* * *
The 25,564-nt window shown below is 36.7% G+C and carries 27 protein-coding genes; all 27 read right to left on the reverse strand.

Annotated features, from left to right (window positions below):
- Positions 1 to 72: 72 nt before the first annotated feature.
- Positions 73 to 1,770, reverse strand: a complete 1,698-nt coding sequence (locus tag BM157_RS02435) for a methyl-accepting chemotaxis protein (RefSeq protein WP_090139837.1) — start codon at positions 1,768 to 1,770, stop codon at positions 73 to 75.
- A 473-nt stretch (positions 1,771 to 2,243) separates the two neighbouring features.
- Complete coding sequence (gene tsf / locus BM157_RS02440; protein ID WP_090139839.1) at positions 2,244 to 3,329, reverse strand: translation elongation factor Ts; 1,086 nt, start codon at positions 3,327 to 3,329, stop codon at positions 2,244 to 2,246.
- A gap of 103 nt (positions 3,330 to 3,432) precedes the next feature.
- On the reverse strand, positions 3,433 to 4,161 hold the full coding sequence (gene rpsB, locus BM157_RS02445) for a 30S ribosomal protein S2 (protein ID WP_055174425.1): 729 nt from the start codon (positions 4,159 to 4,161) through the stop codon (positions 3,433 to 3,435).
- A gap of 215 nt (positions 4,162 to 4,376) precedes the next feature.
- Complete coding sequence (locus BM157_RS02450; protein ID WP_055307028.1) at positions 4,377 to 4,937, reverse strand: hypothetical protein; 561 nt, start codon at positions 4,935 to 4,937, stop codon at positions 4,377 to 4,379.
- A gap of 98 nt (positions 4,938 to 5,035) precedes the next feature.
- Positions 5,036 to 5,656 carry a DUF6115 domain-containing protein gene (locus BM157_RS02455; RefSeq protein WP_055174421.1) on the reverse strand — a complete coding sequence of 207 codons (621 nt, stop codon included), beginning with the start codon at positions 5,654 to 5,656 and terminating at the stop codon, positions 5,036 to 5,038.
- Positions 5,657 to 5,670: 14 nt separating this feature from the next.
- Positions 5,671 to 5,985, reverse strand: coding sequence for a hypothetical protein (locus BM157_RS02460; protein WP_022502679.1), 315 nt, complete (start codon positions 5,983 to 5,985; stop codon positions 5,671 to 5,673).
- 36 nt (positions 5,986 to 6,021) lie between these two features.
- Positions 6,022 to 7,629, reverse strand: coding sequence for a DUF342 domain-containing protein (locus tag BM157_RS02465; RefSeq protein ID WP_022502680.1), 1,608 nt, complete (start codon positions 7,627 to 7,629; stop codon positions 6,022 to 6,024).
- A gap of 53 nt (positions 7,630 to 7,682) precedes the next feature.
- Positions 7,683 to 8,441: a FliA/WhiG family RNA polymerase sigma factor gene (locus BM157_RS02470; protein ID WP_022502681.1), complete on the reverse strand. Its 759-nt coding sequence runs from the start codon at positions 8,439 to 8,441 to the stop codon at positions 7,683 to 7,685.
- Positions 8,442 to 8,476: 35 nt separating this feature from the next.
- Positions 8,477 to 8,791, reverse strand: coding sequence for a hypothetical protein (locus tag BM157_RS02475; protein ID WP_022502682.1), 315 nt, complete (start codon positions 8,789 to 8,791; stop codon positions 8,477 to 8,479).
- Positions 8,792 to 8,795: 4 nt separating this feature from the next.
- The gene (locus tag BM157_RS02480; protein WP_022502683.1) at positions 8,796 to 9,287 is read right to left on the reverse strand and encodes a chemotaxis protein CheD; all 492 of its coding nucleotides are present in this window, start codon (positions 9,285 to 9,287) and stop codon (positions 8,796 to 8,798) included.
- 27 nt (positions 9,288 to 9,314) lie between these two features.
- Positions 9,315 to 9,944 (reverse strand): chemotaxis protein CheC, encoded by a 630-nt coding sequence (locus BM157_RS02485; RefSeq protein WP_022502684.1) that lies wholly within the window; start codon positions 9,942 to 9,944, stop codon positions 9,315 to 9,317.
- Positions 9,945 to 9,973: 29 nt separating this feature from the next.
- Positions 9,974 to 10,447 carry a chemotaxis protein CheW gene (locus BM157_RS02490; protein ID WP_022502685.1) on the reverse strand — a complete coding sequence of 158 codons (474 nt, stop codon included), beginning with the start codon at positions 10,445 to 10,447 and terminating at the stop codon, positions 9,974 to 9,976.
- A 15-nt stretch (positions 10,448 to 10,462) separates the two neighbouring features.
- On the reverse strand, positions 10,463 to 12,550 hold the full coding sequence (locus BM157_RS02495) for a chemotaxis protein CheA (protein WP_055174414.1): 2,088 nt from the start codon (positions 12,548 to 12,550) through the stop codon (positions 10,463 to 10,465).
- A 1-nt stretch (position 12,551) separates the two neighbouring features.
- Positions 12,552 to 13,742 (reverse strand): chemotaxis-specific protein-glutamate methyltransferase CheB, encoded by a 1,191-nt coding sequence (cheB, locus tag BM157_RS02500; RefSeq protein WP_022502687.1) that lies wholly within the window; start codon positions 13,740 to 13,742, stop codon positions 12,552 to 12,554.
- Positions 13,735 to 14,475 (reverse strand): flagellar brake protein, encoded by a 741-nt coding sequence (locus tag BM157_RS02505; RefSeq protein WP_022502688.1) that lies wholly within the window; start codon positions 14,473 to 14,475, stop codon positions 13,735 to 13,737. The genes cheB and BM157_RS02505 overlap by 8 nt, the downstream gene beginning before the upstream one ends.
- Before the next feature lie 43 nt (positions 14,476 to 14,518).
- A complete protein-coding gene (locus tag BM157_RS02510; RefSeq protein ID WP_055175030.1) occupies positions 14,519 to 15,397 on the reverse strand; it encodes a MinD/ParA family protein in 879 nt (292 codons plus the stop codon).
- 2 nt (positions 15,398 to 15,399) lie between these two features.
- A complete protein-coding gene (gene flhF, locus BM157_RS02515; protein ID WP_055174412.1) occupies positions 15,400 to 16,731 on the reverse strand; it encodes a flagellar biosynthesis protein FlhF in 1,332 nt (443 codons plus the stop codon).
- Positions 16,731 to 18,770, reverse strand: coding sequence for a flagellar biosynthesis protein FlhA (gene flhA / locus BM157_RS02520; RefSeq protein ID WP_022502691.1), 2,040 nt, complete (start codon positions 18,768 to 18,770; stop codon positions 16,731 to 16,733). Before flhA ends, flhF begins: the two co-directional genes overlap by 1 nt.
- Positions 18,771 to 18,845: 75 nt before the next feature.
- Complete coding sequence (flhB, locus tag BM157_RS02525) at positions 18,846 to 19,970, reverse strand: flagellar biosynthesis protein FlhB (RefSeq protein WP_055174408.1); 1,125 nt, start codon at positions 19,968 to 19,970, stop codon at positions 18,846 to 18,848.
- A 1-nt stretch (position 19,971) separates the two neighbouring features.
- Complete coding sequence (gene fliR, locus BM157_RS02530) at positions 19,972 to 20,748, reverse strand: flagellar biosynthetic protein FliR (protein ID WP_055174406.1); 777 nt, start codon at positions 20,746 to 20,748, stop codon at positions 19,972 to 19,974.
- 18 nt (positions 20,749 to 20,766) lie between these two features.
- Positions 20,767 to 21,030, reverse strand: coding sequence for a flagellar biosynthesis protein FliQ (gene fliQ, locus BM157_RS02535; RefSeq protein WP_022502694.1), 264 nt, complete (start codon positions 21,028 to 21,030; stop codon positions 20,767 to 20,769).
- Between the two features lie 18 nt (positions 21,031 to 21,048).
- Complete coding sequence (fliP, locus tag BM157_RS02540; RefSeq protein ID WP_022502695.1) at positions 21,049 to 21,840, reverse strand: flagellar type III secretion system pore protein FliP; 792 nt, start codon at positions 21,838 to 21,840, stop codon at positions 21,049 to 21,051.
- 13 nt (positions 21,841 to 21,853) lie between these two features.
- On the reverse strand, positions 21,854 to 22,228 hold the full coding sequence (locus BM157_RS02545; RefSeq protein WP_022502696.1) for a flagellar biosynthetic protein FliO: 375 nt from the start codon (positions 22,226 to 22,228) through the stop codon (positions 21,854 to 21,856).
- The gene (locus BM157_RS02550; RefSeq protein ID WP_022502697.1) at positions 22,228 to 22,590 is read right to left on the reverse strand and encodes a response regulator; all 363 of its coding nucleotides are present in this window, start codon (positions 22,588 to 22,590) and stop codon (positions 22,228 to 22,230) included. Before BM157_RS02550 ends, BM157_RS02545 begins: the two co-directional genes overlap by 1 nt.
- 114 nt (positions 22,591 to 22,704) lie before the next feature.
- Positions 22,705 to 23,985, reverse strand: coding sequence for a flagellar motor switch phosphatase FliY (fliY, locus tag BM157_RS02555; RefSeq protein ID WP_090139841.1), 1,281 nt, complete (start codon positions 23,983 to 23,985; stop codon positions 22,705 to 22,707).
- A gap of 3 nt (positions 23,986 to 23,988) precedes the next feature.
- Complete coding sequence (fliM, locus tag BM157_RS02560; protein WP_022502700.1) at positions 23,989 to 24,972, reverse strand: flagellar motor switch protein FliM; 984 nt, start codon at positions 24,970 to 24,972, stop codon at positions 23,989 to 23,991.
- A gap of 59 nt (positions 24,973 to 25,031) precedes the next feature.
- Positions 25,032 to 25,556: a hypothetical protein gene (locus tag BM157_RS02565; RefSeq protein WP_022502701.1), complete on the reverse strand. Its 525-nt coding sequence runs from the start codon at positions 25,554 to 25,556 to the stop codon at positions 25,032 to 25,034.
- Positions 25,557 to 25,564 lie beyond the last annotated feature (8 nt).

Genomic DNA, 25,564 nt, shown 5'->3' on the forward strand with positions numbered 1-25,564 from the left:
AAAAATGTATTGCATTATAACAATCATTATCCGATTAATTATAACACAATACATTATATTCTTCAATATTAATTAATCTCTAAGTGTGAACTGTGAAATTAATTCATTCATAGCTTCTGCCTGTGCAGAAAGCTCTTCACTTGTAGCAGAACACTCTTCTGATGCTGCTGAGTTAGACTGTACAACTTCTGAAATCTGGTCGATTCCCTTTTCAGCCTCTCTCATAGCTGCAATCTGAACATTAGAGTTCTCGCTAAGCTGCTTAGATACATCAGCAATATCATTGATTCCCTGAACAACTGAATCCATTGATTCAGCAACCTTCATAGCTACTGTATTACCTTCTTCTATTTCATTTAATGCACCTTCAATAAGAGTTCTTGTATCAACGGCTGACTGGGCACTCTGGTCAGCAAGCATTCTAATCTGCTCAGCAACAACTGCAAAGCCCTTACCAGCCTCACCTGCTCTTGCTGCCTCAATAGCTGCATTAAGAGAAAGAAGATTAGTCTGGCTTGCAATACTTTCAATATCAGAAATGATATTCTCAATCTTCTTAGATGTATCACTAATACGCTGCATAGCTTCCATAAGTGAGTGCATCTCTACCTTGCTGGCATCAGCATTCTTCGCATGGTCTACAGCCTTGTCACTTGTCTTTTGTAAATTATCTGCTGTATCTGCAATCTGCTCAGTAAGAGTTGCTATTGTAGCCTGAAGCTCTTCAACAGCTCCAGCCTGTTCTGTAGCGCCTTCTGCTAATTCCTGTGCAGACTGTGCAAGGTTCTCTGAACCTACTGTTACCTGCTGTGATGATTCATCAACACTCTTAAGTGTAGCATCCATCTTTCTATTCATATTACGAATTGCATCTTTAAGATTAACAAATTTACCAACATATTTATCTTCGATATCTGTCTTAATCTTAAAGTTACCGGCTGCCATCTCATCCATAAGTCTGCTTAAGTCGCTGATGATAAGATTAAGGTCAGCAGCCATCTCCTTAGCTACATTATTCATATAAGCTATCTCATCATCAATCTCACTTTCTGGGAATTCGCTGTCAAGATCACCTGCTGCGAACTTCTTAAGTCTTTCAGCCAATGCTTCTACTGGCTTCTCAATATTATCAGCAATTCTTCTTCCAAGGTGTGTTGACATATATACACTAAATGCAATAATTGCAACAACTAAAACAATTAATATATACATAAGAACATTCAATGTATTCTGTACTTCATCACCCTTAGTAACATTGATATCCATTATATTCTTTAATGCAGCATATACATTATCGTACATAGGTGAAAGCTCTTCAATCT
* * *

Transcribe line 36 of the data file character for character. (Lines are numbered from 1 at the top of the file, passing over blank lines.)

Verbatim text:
- Positions 16,731 to 18,770, reverse strand: coding sequence for a flagellar biosynthesis protein FlhA (gene flhA / locus BM157_RS02520; RefSeq protein ID WP_022502691.1), 2,040 nt, complete (start codon positions 18,768 to 18,770; stop codon positions 16,731 to 16,733). Before flhA ends, flhF begins: the two co-directional genes overlap by 1 nt.